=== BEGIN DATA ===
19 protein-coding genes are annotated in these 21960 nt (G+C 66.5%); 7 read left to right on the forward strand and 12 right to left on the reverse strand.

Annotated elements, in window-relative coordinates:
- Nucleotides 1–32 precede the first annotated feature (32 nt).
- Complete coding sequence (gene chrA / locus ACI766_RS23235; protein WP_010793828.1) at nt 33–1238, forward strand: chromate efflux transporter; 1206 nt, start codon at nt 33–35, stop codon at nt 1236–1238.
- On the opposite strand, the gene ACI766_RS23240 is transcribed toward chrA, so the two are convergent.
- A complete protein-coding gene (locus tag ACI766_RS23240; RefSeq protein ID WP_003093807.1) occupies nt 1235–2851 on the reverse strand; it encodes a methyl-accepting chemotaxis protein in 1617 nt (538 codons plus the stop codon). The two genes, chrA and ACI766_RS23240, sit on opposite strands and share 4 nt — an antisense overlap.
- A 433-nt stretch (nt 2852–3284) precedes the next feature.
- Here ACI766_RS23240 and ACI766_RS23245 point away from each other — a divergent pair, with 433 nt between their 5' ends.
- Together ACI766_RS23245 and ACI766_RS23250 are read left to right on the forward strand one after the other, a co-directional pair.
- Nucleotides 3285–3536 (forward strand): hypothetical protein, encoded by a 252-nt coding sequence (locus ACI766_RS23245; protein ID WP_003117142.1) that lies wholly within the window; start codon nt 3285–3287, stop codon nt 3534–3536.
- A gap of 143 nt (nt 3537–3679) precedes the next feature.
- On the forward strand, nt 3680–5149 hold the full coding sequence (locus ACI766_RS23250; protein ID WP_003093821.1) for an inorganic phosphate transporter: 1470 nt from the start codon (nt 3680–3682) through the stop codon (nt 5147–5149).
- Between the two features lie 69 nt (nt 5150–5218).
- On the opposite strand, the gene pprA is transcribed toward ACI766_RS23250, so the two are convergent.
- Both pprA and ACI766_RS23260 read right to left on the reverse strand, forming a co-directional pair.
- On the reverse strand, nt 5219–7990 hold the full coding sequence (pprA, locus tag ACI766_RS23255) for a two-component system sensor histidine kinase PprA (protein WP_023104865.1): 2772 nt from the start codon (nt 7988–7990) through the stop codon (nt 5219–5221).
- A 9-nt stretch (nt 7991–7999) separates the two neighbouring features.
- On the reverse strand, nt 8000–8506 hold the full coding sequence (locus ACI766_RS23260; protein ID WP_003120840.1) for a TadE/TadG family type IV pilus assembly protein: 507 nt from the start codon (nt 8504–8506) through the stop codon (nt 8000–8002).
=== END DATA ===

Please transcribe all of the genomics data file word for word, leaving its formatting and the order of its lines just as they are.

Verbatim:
19 protein-coding genes are annotated in these 21960 nt (G+C 66.5%); 7 read left to right on the forward strand and 12 right to left on the reverse strand.

Annotated elements, in window-relative coordinates:
- Nucleotides 1–32 precede the first annotated feature (32 nt).
- Complete coding sequence (gene chrA / locus ACI766_RS23235; protein WP_010793828.1) at nt 33–1238, forward strand: chromate efflux transporter; 1206 nt, start codon at nt 33–35, stop codon at nt 1236–1238.
- On the opposite strand, the gene ACI766_RS23240 is transcribed toward chrA, so the two are convergent.
- A complete protein-coding gene (locus tag ACI766_RS23240; RefSeq protein ID WP_003093807.1) occupies nt 1235–2851 on the reverse strand; it encodes a methyl-accepting chemotaxis protein in 1617 nt (538 codons plus the stop codon). The two genes, chrA and ACI766_RS23240, sit on opposite strands and share 4 nt — an antisense overlap.
- A 433-nt stretch (nt 2852–3284) precedes the next feature.
- Here ACI766_RS23240 and ACI766_RS23245 point away from each other — a divergent pair, with 433 nt between their 5' ends.
- Together ACI766_RS23245 and ACI766_RS23250 are read left to right on the forward strand one after the other, a co-directional pair.
- Nucleotides 3285–3536 (forward strand): hypothetical protein, encoded by a 252-nt coding sequence (locus ACI766_RS23245; protein ID WP_003117142.1) that lies wholly within the window; start codon nt 3285–3287, stop codon nt 3534–3536.
- A gap of 143 nt (nt 3537–3679) precedes the next feature.
- On the forward strand, nt 3680–5149 hold the full coding sequence (locus ACI766_RS23250; protein ID WP_003093821.1) for an inorganic phosphate transporter: 1470 nt from the start codon (nt 3680–3682) through the stop codon (nt 5147–5149).
- Between the two features lie 69 nt (nt 5150–5218).
- On the opposite strand, the gene pprA is transcribed toward ACI766_RS23250, so the two are convergent.
- Both pprA and ACI766_RS23260 read right to left on the reverse strand, forming a co-directional pair.
- On the reverse strand, nt 5219–7990 hold the full coding sequence (pprA, locus tag ACI766_RS23255) for a two-component system sensor histidine kinase PprA (protein WP_023104865.1): 2772 nt from the start codon (nt 7988–7990) through the stop codon (nt 5219–5221).
- A 9-nt stretch (nt 7991–7999) separates the two neighbouring features.
- On the reverse strand, nt 8000–8506 hold the full coding sequence (locus ACI766_RS23260; protein ID WP_003120840.1) for a TadE/TadG family type IV pilus assembly protein: 507 nt from the start codon (nt 8504–8506) through the stop codon (nt 8000–8002).